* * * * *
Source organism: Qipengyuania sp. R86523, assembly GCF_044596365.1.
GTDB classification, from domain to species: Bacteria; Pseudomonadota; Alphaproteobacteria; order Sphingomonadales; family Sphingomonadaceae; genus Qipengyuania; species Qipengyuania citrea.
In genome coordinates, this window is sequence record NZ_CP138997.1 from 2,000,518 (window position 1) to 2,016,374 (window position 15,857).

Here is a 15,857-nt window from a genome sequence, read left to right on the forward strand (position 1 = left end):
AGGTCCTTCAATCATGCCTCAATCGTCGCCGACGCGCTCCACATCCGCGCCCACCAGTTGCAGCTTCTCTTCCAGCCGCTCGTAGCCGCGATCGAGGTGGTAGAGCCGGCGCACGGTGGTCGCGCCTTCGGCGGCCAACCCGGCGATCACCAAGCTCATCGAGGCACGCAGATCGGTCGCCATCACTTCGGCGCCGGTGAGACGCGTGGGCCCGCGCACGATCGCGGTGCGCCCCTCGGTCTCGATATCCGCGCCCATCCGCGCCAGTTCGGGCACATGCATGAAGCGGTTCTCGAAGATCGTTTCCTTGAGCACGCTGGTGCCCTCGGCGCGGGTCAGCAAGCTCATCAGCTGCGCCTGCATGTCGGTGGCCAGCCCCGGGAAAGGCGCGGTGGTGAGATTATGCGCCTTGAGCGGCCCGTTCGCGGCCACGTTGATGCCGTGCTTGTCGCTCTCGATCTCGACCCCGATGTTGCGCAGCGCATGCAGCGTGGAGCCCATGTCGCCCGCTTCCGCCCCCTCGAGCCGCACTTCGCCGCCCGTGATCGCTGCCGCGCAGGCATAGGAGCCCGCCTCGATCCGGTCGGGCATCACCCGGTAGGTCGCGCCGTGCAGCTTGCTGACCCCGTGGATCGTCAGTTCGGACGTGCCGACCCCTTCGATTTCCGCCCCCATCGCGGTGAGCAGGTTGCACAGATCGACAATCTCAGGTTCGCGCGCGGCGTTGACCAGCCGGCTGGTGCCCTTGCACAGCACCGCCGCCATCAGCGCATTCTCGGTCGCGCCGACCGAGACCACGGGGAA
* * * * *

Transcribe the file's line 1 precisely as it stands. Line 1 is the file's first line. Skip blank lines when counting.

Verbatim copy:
Source organism: Qipengyuania sp. R86523, assembly GCF_044596365.1.